Word writing text Planning 2019. Business concept for Begin with end in the Mind Positioning Long term Objectives Notebook squared page scholar background space communicate ideas messages

Planning Your Client Communications

Our last two posts (Stop Touching Your Clients and The Ways and Means of Client Communication) emphasized the importance of being intentional in your client communications.

As we prepare to enter a new calendar year, take time to plan when you will communicate with your clients.  Here are three simple ways to do that.

1. Create a plan for the new year.  Start with a calendar and pick the days you want to commemorate with clients. Most advisors and planners provide some type of holiday greeting at Thanksgiving or in December, but why not add something unique? Do you want to celebrate the first day of Spring or do something special for Independence Day?  What about reaching out to veterans on November 11?

Check out TimeandDate.com for all the major national, state and religious holidays in 2019.  Go through the list and identify the ones that you think would be meaningful to commemorate with clients.

Want to have a little more fun?  Chase’s Calendar of Events lists everything from holidays to famous birthdays to milestones to special interest days like “National Gingerbread House Day.”  You can also find a listing on NationalDayCalendar.com.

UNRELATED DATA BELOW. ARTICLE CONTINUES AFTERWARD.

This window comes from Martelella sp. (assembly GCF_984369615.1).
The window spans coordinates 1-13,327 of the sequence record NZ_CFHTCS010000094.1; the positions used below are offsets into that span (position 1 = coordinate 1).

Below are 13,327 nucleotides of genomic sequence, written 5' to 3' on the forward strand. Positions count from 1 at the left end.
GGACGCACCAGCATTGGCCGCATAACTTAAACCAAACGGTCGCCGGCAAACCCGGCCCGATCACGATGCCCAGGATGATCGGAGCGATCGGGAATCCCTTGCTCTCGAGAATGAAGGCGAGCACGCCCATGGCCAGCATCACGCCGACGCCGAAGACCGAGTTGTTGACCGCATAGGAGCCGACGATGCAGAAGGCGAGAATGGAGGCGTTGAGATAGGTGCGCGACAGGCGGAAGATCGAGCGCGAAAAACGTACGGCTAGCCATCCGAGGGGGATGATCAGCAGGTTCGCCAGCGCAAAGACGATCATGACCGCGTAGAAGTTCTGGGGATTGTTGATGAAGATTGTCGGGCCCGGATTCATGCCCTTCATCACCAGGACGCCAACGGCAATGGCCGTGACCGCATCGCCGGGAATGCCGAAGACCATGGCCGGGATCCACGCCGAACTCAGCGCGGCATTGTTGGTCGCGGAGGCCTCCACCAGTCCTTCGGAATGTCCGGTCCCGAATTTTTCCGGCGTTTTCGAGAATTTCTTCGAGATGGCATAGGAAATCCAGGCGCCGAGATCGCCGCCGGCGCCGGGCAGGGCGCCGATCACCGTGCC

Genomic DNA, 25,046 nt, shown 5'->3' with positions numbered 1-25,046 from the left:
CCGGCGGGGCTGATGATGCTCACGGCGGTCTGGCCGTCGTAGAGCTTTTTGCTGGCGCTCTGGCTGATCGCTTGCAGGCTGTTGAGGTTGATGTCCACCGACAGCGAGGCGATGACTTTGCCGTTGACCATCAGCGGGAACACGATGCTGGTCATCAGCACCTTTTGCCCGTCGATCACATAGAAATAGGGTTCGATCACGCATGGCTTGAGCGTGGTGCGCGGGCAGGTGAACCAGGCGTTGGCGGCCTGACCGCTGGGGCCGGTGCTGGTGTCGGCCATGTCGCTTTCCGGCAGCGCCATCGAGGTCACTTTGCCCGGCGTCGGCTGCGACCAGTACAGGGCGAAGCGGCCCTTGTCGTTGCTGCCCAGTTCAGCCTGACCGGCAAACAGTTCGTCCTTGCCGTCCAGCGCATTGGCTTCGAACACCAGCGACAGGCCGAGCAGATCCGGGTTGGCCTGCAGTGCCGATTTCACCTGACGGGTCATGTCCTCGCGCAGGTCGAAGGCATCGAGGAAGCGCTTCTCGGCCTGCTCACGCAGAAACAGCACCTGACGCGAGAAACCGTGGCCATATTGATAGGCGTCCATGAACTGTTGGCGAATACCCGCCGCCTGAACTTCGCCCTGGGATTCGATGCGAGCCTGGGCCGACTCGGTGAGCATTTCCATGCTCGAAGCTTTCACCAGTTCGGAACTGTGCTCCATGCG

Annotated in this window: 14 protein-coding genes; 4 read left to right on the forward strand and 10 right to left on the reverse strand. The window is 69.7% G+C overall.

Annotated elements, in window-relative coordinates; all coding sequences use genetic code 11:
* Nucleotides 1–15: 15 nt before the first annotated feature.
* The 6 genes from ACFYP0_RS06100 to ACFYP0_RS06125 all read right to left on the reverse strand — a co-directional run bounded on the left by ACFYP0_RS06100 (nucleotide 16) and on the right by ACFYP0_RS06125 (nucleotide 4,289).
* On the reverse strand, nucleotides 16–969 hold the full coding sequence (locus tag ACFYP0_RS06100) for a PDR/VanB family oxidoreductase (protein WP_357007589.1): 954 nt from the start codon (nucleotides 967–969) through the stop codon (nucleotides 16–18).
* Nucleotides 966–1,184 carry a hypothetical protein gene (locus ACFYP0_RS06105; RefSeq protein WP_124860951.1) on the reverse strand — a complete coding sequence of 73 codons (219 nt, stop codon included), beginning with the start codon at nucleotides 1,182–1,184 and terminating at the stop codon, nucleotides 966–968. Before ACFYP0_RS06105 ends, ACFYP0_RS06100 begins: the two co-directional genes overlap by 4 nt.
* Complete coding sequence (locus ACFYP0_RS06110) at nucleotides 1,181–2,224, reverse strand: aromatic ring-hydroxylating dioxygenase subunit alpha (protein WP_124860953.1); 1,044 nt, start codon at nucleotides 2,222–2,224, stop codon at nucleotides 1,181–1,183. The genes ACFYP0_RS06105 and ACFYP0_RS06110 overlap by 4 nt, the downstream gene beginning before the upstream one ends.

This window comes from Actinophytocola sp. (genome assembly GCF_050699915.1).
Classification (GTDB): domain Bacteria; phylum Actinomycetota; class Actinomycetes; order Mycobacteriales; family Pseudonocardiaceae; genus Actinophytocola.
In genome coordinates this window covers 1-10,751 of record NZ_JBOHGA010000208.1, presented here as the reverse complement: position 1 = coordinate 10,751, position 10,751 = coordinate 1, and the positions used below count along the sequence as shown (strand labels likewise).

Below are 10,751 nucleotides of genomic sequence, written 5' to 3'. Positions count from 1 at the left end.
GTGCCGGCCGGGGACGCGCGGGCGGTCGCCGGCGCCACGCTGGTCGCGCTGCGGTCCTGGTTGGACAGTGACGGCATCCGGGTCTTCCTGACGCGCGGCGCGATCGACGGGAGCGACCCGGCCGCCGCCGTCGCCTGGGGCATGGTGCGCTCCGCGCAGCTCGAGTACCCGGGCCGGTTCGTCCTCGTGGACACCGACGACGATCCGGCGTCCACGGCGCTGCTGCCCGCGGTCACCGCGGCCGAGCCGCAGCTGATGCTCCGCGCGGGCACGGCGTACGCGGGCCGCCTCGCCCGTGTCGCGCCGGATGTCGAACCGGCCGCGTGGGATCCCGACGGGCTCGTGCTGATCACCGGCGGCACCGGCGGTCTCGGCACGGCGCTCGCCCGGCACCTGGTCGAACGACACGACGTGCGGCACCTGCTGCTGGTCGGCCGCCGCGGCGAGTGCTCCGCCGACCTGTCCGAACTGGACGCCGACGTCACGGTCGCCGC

Make sure your CRM is set up to provide monthly lists of significant dates for your clients such as birthdays and anniversaries. Birthday cards and letters are common, but one of our advisors calls every client each year on their birthday. Clients love the personal touch!

2. Set regular reminders for each client. During busy times of the year, it can be all too easy to focus on what’s in front of you and lose sight of the bigger picture.  For every client, set a regular reminder in your CRM to make sure you have meaningful contact at appropriate intervals (generally 30-90 days, depending on the client).

When the reminder pops up, take a few minutes to reflect on your relationship with the client and answer the following questions:

  1. Do I need to review or update this client’s plan or strategy?
  2. Are there any existing follow-up items?
  3. Is there anything important I need to share with this client, such as my perspective on economic, market or political conditions, tax law changes, or other current events?
  4. What can I do to deepen my relationship with this client?

After each client interaction, reset your reminder for the appropriate interval.

3. Establish an action plan for urgent communications. How prepared are you reach out to your clients in the event of a national crisis tomorrow (economic or otherwise)?  Do you have an action plan in place to contact your clients immediately, or would you need to figure it out?

If the latter, here is a starter plan:

  1. Make certain your clients are prioritized or tagged in your CRM based on who needs what type of information and when, and that their preferred contact information is up to date.
  2. Decide on the message you want to share.
  3. Identify the appropriate communication channel (broadcast vs. individual, phone vs. email, etc.).
  4. Prioritize who you will contact.
  5. Start communicating.

As you know, the key reason most clients give for leaving financial advisors or planners is that they don’t hear from them. With good planning and sound delivery systems in place, you can build client relationships that will continue to grow year after year.

No comments yet.

Leave a Reply